G.I.A. Yis! Wass fur?

Y.W. (impatiently) Fer the judy, of carse!

* wacker = scouser = Liverpool man

(Note: I doubt if there is any system of phonetic signs known to man that can reproduce a Liverpool accent)

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Posted: 09 February 2011 02:02 PM   [ Ignore ]   [ # 21 ]
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lionello - 09 February 2011 01:00 PM

I doubt if there is any system of phonetic signs known to man that can reproduce a Liverpool accent)

There are certainly homophones in Scouse you won’t find in too many other Englishes. I particularly enjoyed the ladies’ hairdressers in the heart of Liverpool called “Her Cuts”.

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Posted: 10 February 2011 01:21 AM   [ Ignore ]   [ # 22 ]
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Don’t worry, Venomousbede, you’re on the right track now. ‘Hoek’ does mean corner or angle, any angle actually. English ‘hook’ is ‘haak’ in Dutch. To confuse things, a right angle is often called ‘haaks’. ‘Haak’ and ‘hoek’ are etymologically related.

The element is used in many place names. Usually these places are at prominent crossroads or where two rivers or dykes meet or at whatever people thought of as a ‘hoek’. (like the promontory at Hoek Van Holland). I bet that Kinderhook fits in here as well. The element also comes back in many toponymic family names, like Van der Hoek, Van Hoecke etc. (of which Hoekstra is the Frisian form).

The corner of a room is accapareren or opkopen?
I think you may be misreading the dictionary entry there. A corner of a room is called a ‘hoek’ as well. Accapareren is indeed an obsolete verb, meaning ‘to buy up’ or ‘opkopen’ in modern Dutch, but I have no idea what it is doing in that lemma about ‘hoek’.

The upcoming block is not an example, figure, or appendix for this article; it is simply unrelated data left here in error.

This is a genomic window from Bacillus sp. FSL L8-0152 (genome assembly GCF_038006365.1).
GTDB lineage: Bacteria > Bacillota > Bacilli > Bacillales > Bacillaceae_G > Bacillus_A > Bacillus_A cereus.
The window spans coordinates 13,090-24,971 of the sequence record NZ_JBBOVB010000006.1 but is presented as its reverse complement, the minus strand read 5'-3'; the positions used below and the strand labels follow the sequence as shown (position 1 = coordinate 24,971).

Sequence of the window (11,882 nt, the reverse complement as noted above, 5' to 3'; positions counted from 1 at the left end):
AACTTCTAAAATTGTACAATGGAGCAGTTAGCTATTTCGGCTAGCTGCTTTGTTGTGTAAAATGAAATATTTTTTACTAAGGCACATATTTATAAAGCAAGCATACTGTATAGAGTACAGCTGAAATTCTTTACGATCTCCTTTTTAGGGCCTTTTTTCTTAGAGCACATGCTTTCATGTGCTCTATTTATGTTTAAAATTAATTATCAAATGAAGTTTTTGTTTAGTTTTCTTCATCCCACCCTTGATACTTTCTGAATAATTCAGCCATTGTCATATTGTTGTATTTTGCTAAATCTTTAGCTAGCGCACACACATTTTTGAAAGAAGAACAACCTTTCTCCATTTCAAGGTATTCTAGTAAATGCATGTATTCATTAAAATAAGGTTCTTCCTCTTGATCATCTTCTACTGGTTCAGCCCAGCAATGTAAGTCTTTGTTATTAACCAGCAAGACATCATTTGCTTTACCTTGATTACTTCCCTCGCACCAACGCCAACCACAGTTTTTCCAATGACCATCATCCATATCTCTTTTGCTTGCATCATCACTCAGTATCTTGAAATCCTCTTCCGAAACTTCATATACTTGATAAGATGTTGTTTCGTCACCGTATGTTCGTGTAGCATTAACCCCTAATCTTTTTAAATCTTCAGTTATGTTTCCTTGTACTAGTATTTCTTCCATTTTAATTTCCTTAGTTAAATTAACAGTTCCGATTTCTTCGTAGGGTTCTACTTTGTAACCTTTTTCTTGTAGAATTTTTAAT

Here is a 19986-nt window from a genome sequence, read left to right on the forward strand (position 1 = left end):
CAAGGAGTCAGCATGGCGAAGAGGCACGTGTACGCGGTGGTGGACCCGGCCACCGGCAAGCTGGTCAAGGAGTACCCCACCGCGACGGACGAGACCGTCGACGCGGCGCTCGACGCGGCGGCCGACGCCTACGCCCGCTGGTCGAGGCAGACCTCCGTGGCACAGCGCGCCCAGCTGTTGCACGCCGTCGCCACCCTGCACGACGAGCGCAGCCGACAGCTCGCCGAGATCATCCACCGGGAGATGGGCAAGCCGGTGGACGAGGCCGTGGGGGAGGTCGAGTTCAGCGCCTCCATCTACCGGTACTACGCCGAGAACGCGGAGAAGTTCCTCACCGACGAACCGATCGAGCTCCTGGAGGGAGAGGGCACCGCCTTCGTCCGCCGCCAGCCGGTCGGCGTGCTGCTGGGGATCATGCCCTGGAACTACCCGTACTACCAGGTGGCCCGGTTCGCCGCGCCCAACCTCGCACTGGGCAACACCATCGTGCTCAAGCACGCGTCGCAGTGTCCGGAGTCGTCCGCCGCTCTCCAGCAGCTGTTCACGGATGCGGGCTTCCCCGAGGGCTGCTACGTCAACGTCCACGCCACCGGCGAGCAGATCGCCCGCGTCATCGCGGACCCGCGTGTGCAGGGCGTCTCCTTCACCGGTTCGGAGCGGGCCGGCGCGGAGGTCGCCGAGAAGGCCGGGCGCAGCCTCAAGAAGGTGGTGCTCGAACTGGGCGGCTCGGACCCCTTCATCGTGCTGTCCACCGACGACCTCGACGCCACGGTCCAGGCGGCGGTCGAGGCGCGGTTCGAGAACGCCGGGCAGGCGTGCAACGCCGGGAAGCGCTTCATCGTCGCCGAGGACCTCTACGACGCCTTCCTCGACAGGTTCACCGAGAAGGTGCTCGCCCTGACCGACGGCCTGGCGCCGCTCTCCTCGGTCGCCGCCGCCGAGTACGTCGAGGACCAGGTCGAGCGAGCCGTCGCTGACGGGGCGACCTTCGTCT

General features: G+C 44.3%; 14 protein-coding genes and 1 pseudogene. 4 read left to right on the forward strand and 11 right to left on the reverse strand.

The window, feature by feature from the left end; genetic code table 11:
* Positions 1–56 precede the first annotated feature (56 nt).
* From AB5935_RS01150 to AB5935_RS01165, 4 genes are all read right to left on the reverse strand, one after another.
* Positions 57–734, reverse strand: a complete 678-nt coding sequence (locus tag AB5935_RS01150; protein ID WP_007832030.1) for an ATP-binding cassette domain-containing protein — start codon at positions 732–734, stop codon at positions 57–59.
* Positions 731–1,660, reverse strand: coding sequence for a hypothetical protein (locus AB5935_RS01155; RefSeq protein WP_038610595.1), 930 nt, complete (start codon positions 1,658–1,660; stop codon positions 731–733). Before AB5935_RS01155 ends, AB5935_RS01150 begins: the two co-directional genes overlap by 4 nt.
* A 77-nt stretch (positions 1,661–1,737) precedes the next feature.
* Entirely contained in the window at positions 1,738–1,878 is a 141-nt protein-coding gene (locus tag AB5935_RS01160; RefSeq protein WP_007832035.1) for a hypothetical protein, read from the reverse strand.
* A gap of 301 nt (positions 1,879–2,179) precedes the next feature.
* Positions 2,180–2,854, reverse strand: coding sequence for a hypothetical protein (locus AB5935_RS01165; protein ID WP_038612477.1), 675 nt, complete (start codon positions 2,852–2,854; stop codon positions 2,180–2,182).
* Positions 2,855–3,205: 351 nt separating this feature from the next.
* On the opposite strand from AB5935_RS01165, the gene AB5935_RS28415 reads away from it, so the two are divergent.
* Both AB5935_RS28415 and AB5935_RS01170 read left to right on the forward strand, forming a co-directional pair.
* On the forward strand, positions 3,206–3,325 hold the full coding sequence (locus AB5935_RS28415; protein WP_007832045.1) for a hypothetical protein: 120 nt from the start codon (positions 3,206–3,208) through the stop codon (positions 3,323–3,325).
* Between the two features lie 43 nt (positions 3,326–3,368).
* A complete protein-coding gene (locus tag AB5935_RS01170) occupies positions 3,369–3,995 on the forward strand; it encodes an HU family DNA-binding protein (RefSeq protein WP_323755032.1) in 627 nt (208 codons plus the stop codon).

EDIT:
is like an enclave or area (corner) within a town
What I forgot to mention is that indeed somtimes ‘hoek’ is used for ‘area, quarter’ as a synonym for ‘wijk’. Cf. ‘Jodenhoek’.

[ Edited: 10 February 2011 04:16 AM by Dutchtoo ]
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Posted: 10 February 2011 09:19 AM   [ Ignore ]   [ # 23 ]
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Accapareren is indeed an obsolete verb, meaning ‘to buy up’ or ‘opkopen’ in modern Dutch

I’m thinking vb has got a dictionary entry that is alluding to the sense of “corner the market”.  Bilingual dictionaries can be dangerously misleading if you don’t already have some knowledge of both languages.

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Posted: 10 February 2011 01:11 PM   [ Ignore ]   [ # 24 ]
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Accapareren is indeed an obsolete verb, meaning ‘to buy up’ or ‘opkopen’ in modern Dutch
I’m thinking vb has got a dictionary entry that is alluding to the sense of “corner the market”.

similar to the Spanish acaparar, “to hoard, to stockpile”. I think there’s a similar word in French.

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Posted: 14 February 2011 05:38 AM   [ Ignore ]   [ # 25 ]
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Thanks for explaining that, dutchtoo, and to Dr T for suggesting I don’t have ‘some knowledge’ of English either though after my many gafffes he could be right - and his ‘corner the market’ makes perfect sense.
It’s very enriching that we have bilingual contributors here.

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Posted: 14 February 2011 09:11 AM   [ Ignore ]   [ # 26 ]
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Dr T for suggesting I don’t have ‘some knowledge’ of English

The logical (and intended) interpretation of my remark was that you didn’t have some (i.e, a meaningful degree of) knowledge of Dutch.  A person who knows one of the languages but not the other does not know “both languages”.